Oliver Stone’s interviews with Vladimir Putin and the deposed Ukrainian President Viktor Yanukovych show the current troubles of  Ukraine are rooted in how the resource-rich country and logistically important city Odessa has long been eyed as an asset by more powerful countries, who constantly seek to control/use/conquer the region for their own purposes.

“I was a supporter of the 2004 Orange revolution. But, over time I (and others) began to realize that this “revolution” like so many others, was scripted and staged with big money and intervention by foreign government,” – Director Igor Lopatonok

One of those countries is The United States.  UKRAINE ON FIRE traces the history of the CIA’s past involvement in manipulating high-level government officials to current bi-partisan American interference, including a shocking leaked phone conversation between U.S. Ambassador Geoffrey Pyatt and Assistant Secretary of State for European Affairs Victoria Nuland.

Ultimately, it paints the picture of a strategically important land juxtaposed between the doorstep of Russia and Europe to the East, and the violence inflicted on its people by bloody conflicts dating back centuries.  The two-hour long film is a history lesson that flies by,  showing how Ukraine was used as a pawn with quick cuts back and forth between historical footage and  the different regions and cultures of the country, and how the difficulties gave rise to  powerful, violent right-leaning parties with Nazi roots.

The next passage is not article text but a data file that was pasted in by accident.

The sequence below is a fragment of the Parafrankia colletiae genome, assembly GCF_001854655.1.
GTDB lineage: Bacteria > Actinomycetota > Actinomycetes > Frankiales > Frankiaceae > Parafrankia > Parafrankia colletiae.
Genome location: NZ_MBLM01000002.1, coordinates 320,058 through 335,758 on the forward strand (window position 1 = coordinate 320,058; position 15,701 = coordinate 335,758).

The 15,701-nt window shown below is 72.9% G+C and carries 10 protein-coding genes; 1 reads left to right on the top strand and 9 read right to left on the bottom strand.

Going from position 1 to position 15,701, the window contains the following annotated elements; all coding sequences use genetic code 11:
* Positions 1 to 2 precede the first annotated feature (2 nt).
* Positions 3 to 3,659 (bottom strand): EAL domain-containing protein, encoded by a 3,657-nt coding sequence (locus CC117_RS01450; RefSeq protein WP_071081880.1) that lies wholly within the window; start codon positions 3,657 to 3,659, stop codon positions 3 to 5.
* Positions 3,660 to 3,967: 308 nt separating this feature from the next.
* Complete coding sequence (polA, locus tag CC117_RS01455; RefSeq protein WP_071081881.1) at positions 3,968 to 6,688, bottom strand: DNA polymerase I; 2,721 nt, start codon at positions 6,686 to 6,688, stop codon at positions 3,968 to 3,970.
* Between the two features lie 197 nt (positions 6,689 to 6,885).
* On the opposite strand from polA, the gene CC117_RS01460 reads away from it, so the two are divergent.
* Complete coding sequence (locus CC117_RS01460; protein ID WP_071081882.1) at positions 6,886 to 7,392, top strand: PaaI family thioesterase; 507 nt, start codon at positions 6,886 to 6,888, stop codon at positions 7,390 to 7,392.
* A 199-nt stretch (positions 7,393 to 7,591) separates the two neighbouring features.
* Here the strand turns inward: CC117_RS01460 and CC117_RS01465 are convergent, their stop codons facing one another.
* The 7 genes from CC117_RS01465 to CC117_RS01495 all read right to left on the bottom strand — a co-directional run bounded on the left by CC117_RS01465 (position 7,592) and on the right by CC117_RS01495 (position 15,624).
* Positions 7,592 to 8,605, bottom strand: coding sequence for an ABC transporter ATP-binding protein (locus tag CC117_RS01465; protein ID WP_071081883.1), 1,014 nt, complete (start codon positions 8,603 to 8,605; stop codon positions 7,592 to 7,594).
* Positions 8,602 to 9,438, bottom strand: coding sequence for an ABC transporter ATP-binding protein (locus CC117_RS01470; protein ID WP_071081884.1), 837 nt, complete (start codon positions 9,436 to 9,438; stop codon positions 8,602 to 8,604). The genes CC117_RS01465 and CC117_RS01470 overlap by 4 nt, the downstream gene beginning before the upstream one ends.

In the film, investigative journalist Robert Parry reveals how U.S.-funded political NGOs and media companies have emerged since the 80s replacing the CIA in promoting America’s geopolitical agenda abroad. In addition to Putin, Stone interviews former President Viktor Yanukovych and Minister of Internal Affairs, Vitaliy Zakharchenko, who explain how the U.S. Ambassador and factions in Washington actively plotted for regime change. Stone solicits Putin’s take on the significance of Crimea, NATO and the U. S.’s history of interference in elections and regime change in the region.

UKRAINE ON FIRE does not adhere to the current mainstream political view of the conflicts in Ukraine, and the film was recently invited then gently dis-invited from a film festival in the Middle East with the festival citing concern that … “in the region, it is not advisable to screen anything that might create more controversy, or shed light on different political views….particularly since we are living some of the most violent days in our history…”

UKRAINE ON FIRE is currently streaming on AMAZON.



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